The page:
Although the standards remain high, as they must to produce the most comfortable interior and ultra low energy use, these all seem like reasonable modifications to the original standard. Meeting them will rely, as with the original standard, on an almost maniacal focus on the careful installation of high quality components. There is a lot of education to be done amongst real estate sector decision makers (primarily building owners, who often do not have technical backgrounds), design professionals and trades people. But one of the really important impacts of Passive House thinking is that it forces building owners, and everyone else involved, to acknowledge that money spent on things which do not ever require replacement (like insulation) or which only require refurbishment every 40-50 years (like windows) are a much better investment than mechanical equipment that will typically need refurbishment in less than 20 years, and whose performance significantly degrades over that period.
But what if you can’t really renovate all the components required by EnerPHit at one time? This is the situation that almost every building owner finds themselves in, especially as we work our way down the food chain from highly capitalized real estate ownership firms in Class A office and market rate residential, to those with limited resources. Most owners are not in a position to fully renovate their facades or windows or heating & cooling systems in a single project- and even if they had the funds would not even consider doing it while the building was occupied because of the disruption to the occupants. This is an issue everywhere, but it is even more acute in NYC where our vacancy rate is incredibly low (and likely always will be.) The EuroPHit team considered this carefully and later next month will outline a pathway for partial certification. This will acknowledge that, say, just replacing your windows with Passive House certified versions is significant and owners that do so should receive an interim certification that allows them to market this commitment to potential tenants, investors and others. Owners will need to submit a step-by-step plan to full EnerPHit certification over, say, 20 years, and will receive this partial certification when they’ve completed something like 20% of the full renovation measures. In other words, you lay out your step-by-step plan to meet the looser EnerPHit criteria over time, and then demonstrate that you have completed measures that get you 20% of that energy performance goal. For instance, replacing the roof insulation and the windows of one facade (but not yet insulating all the facades, or replacing all the windows.) It’s a smart acknowledgement of the constraints felt by owners of existing buildings, as well as the fact that the marketing cycle of buildings is much faster than their life-cycle.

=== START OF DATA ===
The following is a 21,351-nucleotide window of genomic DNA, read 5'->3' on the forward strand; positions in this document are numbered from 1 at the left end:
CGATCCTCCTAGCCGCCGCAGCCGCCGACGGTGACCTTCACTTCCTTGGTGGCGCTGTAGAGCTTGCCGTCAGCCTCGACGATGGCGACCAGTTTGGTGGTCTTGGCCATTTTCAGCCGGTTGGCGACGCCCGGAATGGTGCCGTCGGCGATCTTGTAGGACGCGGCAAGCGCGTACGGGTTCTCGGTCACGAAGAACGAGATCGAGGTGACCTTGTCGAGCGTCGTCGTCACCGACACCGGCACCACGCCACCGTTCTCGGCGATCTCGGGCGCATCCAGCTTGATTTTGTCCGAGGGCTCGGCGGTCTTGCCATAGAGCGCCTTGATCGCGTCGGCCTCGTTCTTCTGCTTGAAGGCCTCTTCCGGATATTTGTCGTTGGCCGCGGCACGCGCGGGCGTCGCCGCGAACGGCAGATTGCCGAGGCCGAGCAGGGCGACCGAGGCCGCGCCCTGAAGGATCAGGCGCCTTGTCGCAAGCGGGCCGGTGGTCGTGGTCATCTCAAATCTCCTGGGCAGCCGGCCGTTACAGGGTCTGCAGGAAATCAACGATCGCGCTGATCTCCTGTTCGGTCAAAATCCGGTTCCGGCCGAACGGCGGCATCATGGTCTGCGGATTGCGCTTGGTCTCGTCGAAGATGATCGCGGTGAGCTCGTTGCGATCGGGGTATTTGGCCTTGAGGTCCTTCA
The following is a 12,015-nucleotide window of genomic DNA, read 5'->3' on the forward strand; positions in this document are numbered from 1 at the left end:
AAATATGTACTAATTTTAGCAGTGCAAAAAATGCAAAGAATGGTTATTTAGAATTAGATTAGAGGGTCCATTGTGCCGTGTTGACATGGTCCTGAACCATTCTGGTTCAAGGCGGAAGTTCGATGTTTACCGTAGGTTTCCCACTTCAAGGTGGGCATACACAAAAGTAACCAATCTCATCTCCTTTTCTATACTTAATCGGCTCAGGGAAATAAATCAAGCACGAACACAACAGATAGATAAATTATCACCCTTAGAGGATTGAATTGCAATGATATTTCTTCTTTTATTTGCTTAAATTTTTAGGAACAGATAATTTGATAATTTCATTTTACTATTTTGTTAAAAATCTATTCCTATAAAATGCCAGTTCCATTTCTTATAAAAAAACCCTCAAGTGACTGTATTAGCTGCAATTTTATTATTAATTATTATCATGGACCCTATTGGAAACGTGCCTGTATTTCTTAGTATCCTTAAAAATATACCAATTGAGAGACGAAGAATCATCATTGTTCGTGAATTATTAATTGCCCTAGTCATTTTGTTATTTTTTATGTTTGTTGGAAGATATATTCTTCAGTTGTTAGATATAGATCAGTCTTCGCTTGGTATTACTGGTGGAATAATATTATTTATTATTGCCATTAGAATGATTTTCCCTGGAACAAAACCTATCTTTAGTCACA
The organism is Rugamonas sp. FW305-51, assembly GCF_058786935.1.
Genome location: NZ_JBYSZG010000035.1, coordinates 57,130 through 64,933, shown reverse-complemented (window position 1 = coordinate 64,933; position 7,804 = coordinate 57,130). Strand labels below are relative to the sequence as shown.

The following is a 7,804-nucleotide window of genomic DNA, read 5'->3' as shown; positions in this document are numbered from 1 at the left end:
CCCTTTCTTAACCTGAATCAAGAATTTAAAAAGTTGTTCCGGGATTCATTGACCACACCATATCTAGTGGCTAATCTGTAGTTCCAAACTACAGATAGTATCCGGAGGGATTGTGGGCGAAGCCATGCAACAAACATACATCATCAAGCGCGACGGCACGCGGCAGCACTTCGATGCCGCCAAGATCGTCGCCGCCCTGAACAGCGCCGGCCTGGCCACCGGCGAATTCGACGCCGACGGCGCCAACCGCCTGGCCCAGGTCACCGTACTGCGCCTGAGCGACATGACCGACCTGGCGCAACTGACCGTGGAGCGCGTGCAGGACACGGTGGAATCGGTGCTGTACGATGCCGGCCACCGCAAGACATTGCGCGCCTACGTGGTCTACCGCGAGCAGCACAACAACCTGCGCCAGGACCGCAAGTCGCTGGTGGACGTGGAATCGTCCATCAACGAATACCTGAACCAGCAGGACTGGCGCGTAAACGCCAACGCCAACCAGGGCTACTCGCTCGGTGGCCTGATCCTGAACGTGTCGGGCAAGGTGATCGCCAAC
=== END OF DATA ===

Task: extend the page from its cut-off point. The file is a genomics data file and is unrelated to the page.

Mies told us, “God is in the details”, and if that’s true than the EuroPHit team has been in direct conversation with the almighty since about 2010. We’re looking forward to the full rollout (in English!) of the EnerPHit standard and figuring out how we can apply their lessons here in NYC.
I’ll have more reflections on the conference in further blog posts later this week.
– Yetsuh Frank